President Obama’s supporters sometimes complain about the bad hand he was dealt when he came to office. The truth is that history, technology, and plain old luck deal all presidents bad hands – and good ones, too. The test of leadership is how well the hands are played. The President is now looking at some of the best cards in the deck – thanks to American imagination, capital, and perseverance. The question now is whether he will squander his good fortune and continue to constrain economic growth in the process by keeping a lid on a once-in-a-century energy revolution.
A few years back, a Texas pioneer named George Mitchell, the son of Greek immigrants, discovered over the course of more than two decades how to combine horizontal drilling and hydraulic fracturing, or fracking, to capture natural gas efficiently from shale formations, which abound in the United States in such unlikely places as Pennsylvania. New technology has also helped extract oil that was inaccessible a short time ago.
The vast majority of this energy bonzana will be consumed at home, but some of it is ripe for export – if the Administration allows it. The Energy Department on Friday [May 17] did give a conditional OK to a U.S. firm to export gas to Japan – the second such approval ever – but 26 other proposals are still awaiting action, and the department said it would make case-by-case reviews “to assess market impacts of each export decision…to ensure American consumers are not harmed by large-scale exports.”
Fear of exports? It would seem Adam Smith settled the export question more than 200 years ago when he showed that everyone gains through trade with low-cost producers. The U.S. government, however, currently has a freeze on natural gas exports to countries without a free-trade agreement, including major markets like Japan, China, India, and much of Europe, and a 37-year-old ban on exporting nearly all crude oil as well. […]
“I’ve got to make a decision, an executive decision broadly about whether or not we export liquefied natural gas at all,” said President Obama on May 4. Judging from the hand he has been dealt, that should be one of the easiest presidential decisions of all time.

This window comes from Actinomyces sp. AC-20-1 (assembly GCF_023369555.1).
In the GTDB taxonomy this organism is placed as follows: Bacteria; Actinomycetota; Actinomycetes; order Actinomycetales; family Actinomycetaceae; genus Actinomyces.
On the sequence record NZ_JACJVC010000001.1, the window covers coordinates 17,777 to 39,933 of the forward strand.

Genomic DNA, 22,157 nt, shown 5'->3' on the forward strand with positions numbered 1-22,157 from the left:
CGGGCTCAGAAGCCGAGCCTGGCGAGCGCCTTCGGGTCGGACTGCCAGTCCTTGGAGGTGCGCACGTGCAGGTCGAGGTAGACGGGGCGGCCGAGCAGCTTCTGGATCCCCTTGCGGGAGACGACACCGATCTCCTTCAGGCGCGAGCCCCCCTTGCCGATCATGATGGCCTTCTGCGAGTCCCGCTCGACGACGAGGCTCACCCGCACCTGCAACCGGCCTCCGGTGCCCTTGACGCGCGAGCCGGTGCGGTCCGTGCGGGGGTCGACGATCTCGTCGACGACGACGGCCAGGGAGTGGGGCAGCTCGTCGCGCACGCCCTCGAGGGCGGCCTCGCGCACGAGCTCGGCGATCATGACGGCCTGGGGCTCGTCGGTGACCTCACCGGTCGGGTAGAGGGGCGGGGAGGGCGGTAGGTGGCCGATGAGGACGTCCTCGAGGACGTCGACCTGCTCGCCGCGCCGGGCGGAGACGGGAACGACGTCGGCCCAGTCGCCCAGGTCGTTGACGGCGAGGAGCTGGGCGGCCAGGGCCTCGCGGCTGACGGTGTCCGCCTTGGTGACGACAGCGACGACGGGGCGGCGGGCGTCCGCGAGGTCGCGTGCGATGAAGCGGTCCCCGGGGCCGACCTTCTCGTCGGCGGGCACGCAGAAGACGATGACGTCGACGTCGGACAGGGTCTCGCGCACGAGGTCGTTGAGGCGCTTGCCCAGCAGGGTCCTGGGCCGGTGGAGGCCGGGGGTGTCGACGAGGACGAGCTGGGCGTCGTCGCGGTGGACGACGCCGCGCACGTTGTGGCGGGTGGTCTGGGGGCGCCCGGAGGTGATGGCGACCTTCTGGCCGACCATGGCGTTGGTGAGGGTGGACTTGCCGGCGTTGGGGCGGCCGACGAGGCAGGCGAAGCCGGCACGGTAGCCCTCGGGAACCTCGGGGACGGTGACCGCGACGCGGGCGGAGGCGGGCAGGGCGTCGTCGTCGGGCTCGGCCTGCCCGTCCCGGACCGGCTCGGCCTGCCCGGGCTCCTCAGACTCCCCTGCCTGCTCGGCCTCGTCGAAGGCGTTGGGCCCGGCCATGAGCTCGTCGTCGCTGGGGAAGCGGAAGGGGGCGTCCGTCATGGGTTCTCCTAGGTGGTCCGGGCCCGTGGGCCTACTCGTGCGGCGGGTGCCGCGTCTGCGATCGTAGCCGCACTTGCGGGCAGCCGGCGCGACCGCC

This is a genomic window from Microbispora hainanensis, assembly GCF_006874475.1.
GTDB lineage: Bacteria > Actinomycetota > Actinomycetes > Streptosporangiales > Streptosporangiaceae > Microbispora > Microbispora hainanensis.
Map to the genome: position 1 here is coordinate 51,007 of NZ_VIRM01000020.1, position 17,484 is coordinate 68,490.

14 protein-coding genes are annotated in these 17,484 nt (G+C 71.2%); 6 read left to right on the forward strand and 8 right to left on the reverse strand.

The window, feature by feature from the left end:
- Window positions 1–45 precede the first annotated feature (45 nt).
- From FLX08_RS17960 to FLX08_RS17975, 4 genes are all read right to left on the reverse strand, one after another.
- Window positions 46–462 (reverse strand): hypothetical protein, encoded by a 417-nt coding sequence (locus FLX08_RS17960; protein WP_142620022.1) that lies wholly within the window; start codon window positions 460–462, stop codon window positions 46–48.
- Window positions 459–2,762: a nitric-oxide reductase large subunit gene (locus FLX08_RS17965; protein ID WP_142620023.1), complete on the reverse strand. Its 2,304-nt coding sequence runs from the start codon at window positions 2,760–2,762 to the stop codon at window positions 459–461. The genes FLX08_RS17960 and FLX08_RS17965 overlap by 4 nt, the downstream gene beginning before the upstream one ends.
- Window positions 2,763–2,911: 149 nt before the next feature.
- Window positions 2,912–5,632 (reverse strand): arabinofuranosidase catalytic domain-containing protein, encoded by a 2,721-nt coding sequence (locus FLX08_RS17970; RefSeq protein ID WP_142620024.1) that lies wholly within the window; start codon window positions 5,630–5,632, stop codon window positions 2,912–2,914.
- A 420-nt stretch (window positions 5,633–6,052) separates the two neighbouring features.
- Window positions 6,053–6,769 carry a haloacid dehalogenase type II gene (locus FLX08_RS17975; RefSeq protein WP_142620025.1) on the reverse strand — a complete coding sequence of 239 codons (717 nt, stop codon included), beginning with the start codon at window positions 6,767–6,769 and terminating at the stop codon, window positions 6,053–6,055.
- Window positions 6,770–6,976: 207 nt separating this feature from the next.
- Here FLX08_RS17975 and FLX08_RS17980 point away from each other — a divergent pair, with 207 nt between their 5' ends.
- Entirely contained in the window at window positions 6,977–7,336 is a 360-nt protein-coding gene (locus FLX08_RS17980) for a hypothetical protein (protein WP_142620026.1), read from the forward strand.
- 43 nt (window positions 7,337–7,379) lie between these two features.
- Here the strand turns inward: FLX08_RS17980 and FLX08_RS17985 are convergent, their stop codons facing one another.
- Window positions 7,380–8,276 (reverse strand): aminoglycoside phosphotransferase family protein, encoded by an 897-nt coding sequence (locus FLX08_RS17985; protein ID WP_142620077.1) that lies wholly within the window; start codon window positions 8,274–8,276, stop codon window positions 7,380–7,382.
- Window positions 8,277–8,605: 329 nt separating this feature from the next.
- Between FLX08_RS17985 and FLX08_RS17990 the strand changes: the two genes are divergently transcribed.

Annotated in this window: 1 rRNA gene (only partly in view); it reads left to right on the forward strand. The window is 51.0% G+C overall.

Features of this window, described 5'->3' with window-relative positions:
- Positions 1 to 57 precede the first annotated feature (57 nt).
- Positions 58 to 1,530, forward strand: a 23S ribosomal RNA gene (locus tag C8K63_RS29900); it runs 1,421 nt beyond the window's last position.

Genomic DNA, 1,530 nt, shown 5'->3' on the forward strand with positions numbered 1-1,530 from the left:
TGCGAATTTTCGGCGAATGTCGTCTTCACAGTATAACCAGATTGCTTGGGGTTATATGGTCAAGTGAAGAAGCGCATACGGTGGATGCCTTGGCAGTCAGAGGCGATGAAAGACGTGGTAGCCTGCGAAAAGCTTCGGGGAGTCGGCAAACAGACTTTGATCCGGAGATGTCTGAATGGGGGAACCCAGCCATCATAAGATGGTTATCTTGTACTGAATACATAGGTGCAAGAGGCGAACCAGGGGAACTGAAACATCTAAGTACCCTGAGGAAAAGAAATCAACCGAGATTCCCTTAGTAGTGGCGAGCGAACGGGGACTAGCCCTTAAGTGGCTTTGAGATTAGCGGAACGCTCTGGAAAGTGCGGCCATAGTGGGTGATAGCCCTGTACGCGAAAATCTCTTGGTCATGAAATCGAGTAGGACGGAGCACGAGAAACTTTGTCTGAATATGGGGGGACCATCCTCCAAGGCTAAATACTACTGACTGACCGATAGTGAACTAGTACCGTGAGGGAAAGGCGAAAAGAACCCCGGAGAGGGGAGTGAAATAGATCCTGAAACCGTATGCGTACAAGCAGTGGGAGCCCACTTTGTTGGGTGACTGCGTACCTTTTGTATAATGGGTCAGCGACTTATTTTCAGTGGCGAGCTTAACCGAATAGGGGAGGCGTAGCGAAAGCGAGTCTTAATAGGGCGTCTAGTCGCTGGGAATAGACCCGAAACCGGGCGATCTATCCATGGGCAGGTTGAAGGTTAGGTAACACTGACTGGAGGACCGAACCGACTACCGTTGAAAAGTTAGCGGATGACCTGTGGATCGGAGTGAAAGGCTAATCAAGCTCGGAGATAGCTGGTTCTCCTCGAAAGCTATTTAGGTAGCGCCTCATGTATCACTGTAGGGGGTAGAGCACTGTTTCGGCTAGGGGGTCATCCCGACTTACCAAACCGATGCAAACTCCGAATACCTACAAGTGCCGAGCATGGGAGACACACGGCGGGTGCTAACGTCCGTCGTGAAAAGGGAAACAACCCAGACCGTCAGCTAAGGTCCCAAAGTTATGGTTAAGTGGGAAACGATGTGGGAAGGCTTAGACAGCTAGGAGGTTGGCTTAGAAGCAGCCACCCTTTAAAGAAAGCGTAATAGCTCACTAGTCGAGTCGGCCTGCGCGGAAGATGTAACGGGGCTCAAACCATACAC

Yes, there are foes, including some environmentalists who detest fossil fuels on principle – even a fuel that produces half the CO2 emissions of coal — and chemical companies that use gas for both feedstock (raw materials for making plastics and other products) and energy to drive their plants and believe that restricting sales abroad would keep prices low at home. (What if the same argument were applied to polyethylene the U.S. exports?) But, for an administration that set doubling total exports as one of its major goals, the natural gas boom would seem a godsend.
Just a decade ago, Fed Chairman Alan Greenspan was warning that a natural gas shortage was wrecking U.S. industry and that LNG import terminals were essential. Now, businesses want to retrofit those terminals for exports, but, so far, the government has approved just two, limited to shipping a total of 3.4 billion cubic feet a day of gas, or less than 5 percent of current U.S. production.
There is no excuse for any more delay in approving all gas export applications – just as there is no excuse for the ban on exporting crude or the long-running drama of approving the Keystone XL pipeline between Canada and Nebraska,now at four years and counting. These steps will not merely boost the U.S. economy but also serve our national security interests by making other nations less dependent on Middle East and Russian petroleum.
Fracking is creating “the biggest change in energy in almost 100 years – a revolution,” says Philip Verleger of the Peterson Institute for InternationalEconomics. Production of shale gas has exploded five-fold in just four years. And that’s just a taste of what could happen if imagination, technology, and capital are unleashed by the man in Washington, who, sitting on a royal flush, can’t seem to play his cards.